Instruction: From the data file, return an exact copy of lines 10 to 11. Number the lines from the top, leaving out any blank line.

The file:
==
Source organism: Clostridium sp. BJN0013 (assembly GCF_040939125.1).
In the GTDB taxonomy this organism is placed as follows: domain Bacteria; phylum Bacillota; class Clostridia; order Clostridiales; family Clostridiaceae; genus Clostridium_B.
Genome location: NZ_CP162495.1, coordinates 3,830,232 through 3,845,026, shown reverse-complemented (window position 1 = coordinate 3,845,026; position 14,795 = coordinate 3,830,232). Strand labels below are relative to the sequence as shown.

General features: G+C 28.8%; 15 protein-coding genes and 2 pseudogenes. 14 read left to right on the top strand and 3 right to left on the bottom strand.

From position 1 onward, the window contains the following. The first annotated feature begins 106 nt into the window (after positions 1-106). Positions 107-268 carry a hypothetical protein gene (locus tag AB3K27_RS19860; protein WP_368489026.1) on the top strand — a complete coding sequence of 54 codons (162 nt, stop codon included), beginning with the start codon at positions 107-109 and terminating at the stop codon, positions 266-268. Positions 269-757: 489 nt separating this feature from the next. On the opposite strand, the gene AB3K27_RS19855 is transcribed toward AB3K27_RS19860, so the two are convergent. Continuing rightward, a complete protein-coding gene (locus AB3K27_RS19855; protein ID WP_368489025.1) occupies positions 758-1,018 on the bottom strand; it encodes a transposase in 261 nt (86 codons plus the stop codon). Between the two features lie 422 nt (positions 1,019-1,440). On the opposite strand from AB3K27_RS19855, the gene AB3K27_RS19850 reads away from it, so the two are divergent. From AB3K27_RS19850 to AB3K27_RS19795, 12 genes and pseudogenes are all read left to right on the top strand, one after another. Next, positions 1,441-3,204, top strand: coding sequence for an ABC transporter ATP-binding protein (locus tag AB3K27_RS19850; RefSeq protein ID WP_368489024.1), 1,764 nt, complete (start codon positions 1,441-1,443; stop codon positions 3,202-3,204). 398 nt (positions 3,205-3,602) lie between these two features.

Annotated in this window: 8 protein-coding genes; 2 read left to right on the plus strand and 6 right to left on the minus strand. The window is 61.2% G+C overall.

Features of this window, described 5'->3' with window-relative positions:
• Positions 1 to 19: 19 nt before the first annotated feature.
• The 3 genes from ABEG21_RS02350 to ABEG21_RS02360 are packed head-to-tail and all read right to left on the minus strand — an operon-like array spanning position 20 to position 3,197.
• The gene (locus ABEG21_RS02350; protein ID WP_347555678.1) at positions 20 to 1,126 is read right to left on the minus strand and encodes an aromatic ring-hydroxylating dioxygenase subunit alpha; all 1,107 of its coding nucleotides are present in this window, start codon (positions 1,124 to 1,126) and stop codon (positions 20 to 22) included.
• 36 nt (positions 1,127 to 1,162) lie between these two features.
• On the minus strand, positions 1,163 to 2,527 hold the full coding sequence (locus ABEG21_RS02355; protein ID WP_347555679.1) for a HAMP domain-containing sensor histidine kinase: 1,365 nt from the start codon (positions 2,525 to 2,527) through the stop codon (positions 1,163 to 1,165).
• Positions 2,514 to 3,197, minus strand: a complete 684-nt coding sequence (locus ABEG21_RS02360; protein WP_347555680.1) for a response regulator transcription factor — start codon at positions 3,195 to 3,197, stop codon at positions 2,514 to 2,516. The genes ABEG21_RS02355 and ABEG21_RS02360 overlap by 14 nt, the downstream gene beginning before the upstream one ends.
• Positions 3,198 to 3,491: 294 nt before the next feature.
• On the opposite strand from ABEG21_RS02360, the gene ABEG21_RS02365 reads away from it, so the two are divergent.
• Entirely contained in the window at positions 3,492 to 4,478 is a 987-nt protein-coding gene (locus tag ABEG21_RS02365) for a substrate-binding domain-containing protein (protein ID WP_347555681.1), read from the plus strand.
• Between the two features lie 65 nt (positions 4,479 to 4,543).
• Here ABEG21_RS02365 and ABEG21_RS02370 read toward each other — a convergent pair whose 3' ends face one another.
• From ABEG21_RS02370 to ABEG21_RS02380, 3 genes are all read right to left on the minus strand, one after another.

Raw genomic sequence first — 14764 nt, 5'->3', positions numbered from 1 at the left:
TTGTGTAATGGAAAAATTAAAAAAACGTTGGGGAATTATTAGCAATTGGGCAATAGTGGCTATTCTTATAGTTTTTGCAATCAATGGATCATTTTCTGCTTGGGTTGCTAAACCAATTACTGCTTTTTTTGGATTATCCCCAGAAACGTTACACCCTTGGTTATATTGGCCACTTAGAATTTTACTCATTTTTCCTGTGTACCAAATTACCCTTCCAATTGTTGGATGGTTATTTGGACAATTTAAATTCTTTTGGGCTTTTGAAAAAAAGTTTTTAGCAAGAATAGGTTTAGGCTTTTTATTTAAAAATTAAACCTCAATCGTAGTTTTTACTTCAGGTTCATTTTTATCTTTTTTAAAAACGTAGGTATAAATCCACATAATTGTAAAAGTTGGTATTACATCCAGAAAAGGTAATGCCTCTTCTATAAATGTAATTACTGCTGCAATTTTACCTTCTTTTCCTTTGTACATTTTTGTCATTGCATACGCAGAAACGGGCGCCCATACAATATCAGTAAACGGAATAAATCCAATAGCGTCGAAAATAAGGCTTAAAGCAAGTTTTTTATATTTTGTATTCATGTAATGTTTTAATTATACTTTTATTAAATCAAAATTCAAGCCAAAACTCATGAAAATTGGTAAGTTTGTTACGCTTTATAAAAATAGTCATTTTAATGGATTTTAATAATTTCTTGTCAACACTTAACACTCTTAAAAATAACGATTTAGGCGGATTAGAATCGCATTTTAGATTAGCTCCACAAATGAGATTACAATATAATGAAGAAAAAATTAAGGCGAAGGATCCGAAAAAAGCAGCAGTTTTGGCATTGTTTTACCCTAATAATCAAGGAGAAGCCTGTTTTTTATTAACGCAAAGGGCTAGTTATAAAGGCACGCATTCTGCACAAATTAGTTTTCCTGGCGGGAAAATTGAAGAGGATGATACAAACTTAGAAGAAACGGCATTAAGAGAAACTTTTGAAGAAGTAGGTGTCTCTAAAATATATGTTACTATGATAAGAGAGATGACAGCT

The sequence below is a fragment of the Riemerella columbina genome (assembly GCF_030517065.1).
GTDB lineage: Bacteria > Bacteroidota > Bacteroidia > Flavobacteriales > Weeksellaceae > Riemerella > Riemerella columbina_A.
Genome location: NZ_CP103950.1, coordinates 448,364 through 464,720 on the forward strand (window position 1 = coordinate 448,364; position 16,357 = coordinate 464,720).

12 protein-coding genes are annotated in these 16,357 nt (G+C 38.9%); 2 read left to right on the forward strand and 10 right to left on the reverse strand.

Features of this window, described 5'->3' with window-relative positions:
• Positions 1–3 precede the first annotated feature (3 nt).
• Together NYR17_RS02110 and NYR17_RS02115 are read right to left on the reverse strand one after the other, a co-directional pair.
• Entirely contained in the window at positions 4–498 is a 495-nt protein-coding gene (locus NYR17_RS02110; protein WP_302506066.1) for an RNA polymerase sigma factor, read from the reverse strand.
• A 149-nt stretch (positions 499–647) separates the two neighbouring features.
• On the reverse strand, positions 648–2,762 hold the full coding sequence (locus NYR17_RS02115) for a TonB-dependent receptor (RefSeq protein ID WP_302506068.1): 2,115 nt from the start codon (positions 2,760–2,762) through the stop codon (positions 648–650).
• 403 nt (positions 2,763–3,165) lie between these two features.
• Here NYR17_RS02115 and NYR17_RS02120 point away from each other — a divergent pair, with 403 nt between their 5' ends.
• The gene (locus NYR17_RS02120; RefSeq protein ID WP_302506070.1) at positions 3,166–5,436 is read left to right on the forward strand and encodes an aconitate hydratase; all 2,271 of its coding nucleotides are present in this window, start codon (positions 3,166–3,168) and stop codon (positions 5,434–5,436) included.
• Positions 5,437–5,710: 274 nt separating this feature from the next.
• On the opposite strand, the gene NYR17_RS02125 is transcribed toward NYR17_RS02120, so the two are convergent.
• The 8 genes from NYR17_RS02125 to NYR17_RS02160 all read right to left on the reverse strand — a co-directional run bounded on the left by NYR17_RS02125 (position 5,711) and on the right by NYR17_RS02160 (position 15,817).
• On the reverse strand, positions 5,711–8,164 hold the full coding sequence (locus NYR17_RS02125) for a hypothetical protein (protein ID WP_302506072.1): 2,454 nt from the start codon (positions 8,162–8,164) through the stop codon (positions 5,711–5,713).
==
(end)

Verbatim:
• The gene (locus ABEG21_RS02350; protein ID WP_347555678.1) at positions 20 to 1,126 is read right to left on the minus strand and encodes an aromatic ring-hydroxylating dioxygenase subunit alpha; all 1,107 of its coding nucleotides are present in this window, start codon (positions 1,124 to 1,126) and stop codon (positions 20 to 22) included.
• 36 nt (positions 1,127 to 1,162) lie between these two features.